The project recovery manager can be an internal role, as longs as he/she was not previously involved with the project. But there are a number of good reasons to hire an external project recovery manager.

Authority of the mandate

The authority of the project recovery manager should be defined clearly, and he/she needs strong executive support, especially when the recovery manager is working with the current project manager instead of replacing him/her.

Assigning a project recovery manager to review or recover the project gives implicit authority to the project recovery manager to do whatever is necessary to get the project under control and, then, propose a corrective action plan.

This may include the right to make decisions, realign staff, negotiate alternatives, and reopen issues that may have been closed without proper due diligence. More succinctly, it is the authority to root out the project’s problems and fix them.

This is also an important aspect to calling the project a troubled project — the acknowledgement that action is required. The project will need to change because it is late, over budget, or both. To correct its problems it will need some combination of a later delivery date, higher cost, and smaller scope. By declaring the project in trouble, management gives tacit approval to the action that is required.

Creating a mandate and assigning a project recovery manager, especially one from outside the team, sends a message to the team that this is a serious issue and that it needs to follow the new direction being given.

For a project review, the project recovery manager will require unfettered access to the team, management, and the customer, all of whom must understand they need to be available when needed. In essence, the project recovery manager needs the authority to get on anyone’s calendar.

If that person continues through the analysis and negotiation phases of the recovery process or, even further, through the implementation phase, then the authority must increase. Implementation requires the authority to implement decisions, reallocate resources, purchase capital equipment, negotiate everything from schedules to scope with the customer, and request a budget increase, and management must supply the authority to make these actions happen.

The level of authority given to the recovery manager is paramount. The project recovery manager needs to know how much authority he or she has before the engagement begins so that when boundaries are crossed the project recovery manager knows how thin the ice is. Project recovery managers regularly have to assume authority, often on the first day.

A common problem is that management has neglected to empower the project team to make decisions. This may be real or perceived, but at times, the simplest decision can get the project moving.

In a nutshell: The single most valuable action executives can take after recognizing a project is in trouble is approve funding to bring in a qualified person from outside the project and give him/her the mandate to recover the project.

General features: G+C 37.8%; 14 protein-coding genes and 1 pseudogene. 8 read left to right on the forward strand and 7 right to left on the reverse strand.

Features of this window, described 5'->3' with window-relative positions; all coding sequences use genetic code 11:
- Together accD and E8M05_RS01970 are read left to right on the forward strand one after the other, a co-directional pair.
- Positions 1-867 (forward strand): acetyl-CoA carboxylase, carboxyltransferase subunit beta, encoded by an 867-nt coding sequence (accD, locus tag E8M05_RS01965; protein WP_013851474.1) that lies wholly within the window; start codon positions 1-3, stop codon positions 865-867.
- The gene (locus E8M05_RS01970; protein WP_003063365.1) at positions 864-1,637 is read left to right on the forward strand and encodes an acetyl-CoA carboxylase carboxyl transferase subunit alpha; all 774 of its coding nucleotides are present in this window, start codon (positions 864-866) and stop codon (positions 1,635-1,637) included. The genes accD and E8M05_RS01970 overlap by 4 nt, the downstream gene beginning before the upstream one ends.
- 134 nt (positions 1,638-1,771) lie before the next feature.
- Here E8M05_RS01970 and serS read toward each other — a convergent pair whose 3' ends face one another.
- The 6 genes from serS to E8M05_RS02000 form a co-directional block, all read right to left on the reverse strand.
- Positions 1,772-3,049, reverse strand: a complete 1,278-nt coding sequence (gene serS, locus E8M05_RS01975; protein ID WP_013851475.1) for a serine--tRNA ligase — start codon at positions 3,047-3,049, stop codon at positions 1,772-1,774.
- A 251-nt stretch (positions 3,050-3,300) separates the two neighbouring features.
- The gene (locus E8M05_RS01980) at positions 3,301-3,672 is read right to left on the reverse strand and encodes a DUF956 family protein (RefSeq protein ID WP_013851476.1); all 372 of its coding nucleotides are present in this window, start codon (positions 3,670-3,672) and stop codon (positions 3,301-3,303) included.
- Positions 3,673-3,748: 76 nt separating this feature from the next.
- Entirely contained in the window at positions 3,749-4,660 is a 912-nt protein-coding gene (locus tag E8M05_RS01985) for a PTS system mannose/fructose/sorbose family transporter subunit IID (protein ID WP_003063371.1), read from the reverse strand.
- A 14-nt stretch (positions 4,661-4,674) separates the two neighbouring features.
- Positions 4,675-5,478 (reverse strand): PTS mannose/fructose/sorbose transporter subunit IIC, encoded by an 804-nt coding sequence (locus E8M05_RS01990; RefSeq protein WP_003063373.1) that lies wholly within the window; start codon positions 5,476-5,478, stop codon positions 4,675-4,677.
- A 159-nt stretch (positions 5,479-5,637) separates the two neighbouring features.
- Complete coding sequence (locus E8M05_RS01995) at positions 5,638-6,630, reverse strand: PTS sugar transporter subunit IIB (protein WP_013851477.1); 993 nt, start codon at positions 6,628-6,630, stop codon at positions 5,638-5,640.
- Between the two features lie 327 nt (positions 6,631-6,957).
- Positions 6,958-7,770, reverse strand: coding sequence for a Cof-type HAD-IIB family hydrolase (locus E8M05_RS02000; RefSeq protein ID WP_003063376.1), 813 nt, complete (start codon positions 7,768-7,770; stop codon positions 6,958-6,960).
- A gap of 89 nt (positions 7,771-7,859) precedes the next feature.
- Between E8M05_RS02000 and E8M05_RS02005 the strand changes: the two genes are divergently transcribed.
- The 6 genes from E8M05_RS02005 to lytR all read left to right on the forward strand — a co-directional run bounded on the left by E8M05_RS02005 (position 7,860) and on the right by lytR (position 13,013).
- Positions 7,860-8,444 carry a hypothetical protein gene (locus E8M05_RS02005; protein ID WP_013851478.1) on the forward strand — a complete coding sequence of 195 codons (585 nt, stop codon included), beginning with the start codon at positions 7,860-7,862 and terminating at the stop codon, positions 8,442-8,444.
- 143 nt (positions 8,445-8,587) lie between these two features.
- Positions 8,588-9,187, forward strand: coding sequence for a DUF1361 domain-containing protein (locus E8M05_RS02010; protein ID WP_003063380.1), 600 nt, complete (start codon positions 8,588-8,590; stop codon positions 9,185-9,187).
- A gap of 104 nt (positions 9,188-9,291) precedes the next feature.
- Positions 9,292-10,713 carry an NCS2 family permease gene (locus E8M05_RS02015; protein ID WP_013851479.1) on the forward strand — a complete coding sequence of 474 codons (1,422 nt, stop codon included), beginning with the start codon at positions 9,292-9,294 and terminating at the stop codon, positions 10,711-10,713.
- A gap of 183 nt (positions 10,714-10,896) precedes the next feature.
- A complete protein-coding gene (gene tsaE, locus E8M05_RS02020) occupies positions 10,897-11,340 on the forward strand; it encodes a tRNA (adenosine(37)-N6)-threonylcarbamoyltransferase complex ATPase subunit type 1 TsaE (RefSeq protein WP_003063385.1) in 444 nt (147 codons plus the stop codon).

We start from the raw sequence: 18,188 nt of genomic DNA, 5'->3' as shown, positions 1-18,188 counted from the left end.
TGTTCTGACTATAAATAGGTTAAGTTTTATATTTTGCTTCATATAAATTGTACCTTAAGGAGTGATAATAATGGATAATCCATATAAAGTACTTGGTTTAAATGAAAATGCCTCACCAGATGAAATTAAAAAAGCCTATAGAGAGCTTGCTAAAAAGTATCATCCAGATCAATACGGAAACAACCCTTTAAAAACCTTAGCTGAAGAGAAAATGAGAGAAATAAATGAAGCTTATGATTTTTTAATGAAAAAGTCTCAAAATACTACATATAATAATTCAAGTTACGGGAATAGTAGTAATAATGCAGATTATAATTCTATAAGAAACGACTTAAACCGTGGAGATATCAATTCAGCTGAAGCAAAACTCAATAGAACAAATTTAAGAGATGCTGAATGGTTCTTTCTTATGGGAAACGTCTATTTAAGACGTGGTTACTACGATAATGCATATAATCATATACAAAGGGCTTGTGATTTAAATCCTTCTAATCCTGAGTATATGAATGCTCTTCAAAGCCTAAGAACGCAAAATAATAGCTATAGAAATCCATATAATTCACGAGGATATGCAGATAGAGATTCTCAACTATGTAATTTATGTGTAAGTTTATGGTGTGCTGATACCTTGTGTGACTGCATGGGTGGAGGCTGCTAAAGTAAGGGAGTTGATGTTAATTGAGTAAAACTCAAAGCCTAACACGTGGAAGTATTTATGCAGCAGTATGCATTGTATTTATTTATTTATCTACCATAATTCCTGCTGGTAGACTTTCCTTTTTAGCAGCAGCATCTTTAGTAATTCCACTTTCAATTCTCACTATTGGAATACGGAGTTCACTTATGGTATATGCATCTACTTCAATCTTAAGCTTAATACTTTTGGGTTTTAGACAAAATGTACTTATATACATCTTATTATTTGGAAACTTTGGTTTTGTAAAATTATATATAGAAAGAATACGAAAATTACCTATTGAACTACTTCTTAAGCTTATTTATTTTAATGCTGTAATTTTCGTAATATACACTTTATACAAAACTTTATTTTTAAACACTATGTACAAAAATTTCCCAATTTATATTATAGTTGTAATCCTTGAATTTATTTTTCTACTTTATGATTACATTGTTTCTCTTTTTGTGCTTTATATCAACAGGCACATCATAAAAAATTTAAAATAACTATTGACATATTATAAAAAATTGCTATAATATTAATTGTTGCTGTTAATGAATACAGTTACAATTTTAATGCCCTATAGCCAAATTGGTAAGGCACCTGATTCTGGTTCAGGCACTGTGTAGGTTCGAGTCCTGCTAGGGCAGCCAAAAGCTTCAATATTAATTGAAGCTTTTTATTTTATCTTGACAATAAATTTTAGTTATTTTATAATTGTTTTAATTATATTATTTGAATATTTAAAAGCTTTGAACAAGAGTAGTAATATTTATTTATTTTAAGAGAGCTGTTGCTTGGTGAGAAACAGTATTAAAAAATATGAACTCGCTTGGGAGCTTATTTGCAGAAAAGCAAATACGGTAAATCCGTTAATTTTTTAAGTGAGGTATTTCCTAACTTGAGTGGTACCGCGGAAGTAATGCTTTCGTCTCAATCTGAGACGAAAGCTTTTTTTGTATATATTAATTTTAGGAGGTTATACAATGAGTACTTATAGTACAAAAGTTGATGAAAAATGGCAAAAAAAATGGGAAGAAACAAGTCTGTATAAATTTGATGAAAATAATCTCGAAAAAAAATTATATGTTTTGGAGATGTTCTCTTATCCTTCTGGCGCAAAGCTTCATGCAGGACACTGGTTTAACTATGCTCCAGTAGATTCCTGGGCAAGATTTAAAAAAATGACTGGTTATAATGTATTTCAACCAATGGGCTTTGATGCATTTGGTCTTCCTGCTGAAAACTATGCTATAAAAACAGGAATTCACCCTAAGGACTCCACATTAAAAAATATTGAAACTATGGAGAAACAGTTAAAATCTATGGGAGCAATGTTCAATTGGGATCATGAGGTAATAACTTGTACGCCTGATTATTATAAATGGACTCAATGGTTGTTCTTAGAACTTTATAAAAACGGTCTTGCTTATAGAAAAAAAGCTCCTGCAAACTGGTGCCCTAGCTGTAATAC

This is the third article in a series on the Project Recovery Model™, a proven approach for bringing troubled projects back to success. We'll be publishing more deep dives into the individual concepts of this model and their relationships. The next article will discuss React.

Other articles in this series

Links will be added as soon as the corresponding article is published.

> The Project Recovery Model – An Introduction
> The Project Recovery Model – Recognition
> The Project Recovery Model – Mandate
> The Project Recovery Model – React
> The Project Recovery Model – Review
> The Project Recovery Model – Tradeoff & Negotiation
> The Project Recovery Model – Intervention
> The Project Recovery Model – Transition
> The Project Recovery Model – Conclusion

Read more…

Tuesday, October 01, 2019

The 10 critical success factors of effective project sponsorship

The 10 critical success factors of effective project sponsorship
An executive project sponsor's role is a difficult one to navigate and execute.

There are many strings pulling you in different directions, especially at the higher levels of management – such as multiple priorities and initiatives that compete for limited organizational resources, capacity, funding, and focus.

You also have a day job and perhaps other projects to support. To be effective you will need to focus on the high impact factors of project sponsorship.

According to extensive research on how executive sponsors influence project success the following ten factors are the most critical for success.

Project Initiation Phase:

1) Set performance standards
2) Select and monitor the project manager
3) Establish priorities

Project Planning Phase:

4) Ensure planning
5) Develop relationships with stakeholders

Project Execution Phase:

6) Ensure adequate and effective communication
7) Maintain relationships with stakeholders
8) Ensure quality

Project Closing Phase:

9) Identify and capture Lessons Learned
10) Ensure that capabilities and benefits are realized

Timothy J. Kloppenborg and Debbie Tesch conducted four separate studies; one study for each of the stages of initiating, planning, executing and closing. In all, more than 1,000 people participated in the research (about one-third executives, one-third managers, and one-third consultants, educators and researchers).

The participants were recruited from professional groups, conferences and networks. About half had more than 25 years of experience. Just over half of the projects were less than one year in duration. About two-thirds of the participants were from the United States. No respondent helped in two consecutive parts of the research (such as focus group and pilot survey) or in the studies of two consecutive stages (such as initiating and planning).

For each study, they started with literature searches, discovering generally more than 100 possible sponsor behaviors. They then conducted focus groups with senior managers from various industries to help document similar behaviors, express ideas more clearly and eliminate irrelevant data.